There were sparks of hope, soon dashed, that China’s strict Web censorship had eased, allowing YouTube, Facebook and other banned sites. ‘It seemed just like a dream,’ says one Twitter user.
By David Pierson
January 5, 2010
For a couple of precious hours Monday, the Chinese government’s Web censoring system, popularly known as the Great Firewall, was lifted. Suddenly, Internet users had access to websites that had been banned for months, including YouTube, Facebook and Twitter.
Cautious excitement spread on some social-networking platforms that authorities were expanding Internet freedoms. But by the time most Chinese woke up the restrictions were back. Error messages once again flashed across computer screens for sites blocked by the nation’s censorship filter.
“It seemed just like a dream,” said Michael Anti, a social critic and one of hundreds who tweeted about the development on Twitter.
In many respects, it was.
Savvy computer users have found ways to scale the Great Firewall. But the vast majority of China’s netizens face limits on their Internet wanderings, and that’s likely to continue.
“The government isn’t showing any signs of giving up on censorship,” said Jonathan Zittrain, co-founder of Harvard Law School’s Berkman Center for Internet and Society. “If anything, they’re innovating and exploring other avenues.”
Rumors abounded that Monday’s Great Firewall outage was caused by maintenance work administered by Internet provider China Unicom.
China Unicom did not respond to requests for an interview. Neither did Chinese officials overseeing online security. It was unclear if all of China experienced the outage or just some regions.
Chinese authorities have been ramping up Web censorship for months. Primary in this push is a crackdown on pornography. But critics claim that effort is just a cover for tightening controls on the world’s largest Internet community.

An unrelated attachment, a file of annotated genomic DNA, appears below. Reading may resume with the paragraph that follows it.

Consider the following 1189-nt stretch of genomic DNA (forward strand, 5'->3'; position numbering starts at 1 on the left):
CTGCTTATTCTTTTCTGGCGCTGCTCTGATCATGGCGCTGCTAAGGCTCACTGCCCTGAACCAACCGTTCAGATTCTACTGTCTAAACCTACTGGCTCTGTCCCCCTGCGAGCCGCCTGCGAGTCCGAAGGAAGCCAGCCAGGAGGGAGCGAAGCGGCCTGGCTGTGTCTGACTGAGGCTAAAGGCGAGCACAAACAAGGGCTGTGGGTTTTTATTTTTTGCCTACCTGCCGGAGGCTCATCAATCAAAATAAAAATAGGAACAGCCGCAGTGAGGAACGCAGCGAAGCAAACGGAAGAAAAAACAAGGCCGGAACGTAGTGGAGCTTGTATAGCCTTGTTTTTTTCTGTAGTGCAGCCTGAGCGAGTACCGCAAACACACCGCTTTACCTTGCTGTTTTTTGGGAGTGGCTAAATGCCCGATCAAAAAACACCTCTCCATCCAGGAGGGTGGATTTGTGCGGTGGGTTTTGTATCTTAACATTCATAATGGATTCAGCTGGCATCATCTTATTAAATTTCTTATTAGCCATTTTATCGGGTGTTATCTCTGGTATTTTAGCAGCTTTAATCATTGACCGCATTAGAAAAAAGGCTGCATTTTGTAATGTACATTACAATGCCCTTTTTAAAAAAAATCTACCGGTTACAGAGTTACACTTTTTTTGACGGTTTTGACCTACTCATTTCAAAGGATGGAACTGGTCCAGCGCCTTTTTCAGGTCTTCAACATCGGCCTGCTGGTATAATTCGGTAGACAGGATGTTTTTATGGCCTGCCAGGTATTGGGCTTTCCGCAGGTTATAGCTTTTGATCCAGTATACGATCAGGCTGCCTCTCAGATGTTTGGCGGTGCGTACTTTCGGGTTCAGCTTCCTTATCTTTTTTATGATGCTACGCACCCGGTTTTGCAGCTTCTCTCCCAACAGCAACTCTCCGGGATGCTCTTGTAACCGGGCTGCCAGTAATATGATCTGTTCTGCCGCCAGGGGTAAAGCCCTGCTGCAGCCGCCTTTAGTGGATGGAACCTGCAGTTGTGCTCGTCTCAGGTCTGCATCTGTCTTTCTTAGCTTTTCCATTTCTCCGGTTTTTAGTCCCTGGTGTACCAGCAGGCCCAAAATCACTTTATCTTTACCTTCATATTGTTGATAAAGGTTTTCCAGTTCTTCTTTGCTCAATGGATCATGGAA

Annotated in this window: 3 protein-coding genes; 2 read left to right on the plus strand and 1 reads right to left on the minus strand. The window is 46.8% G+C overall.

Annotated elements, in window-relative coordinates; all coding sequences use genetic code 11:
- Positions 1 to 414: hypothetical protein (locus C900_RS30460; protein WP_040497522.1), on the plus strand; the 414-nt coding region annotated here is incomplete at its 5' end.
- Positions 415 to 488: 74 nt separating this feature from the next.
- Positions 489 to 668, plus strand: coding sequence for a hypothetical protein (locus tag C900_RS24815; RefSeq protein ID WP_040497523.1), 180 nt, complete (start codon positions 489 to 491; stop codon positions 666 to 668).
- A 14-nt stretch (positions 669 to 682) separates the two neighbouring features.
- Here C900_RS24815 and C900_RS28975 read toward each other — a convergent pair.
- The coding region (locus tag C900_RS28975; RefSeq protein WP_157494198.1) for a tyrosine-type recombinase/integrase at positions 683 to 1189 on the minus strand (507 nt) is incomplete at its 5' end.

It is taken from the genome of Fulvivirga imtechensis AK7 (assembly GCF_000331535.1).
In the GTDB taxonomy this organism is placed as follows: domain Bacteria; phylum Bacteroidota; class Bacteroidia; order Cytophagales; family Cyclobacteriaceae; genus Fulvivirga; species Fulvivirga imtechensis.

Authorities announced last week that 5,400 people were arrested last year for crimes related to online porn, though they did not say how many were charged.
Hundreds of websites have been shut down, including file-sharing destinations for pirated movies and music, as well as personal blogs.
One government ministry released a pronouncement last month that the local press interpreted to mean that foreign websites may one day have to register with the government before being allowed inside the Great Firewall.
As part of a new decree to screen out smut, individuals have been banned from registering personal websites using China’s national domain name: .cn. The address is reserved for government entities and registered businesses.
In China’s restive Xinjiang province, Internet access has been blocked since July, when deadly ethnic riots erupted in the capital of Urumqi.
Residents in the region have access to only two websites, both run by state media.
However, the most sweeping proposal for Internet controls last year, a government plan to install filtering software called Green Dam Youth Escort on all computers sold in China, was shelved indefinitely in response to widespread criticism.
Nicole Liu in The Times’ Beijing bureau contributed to this report.
Copyright © 2010, The Los Angeles Times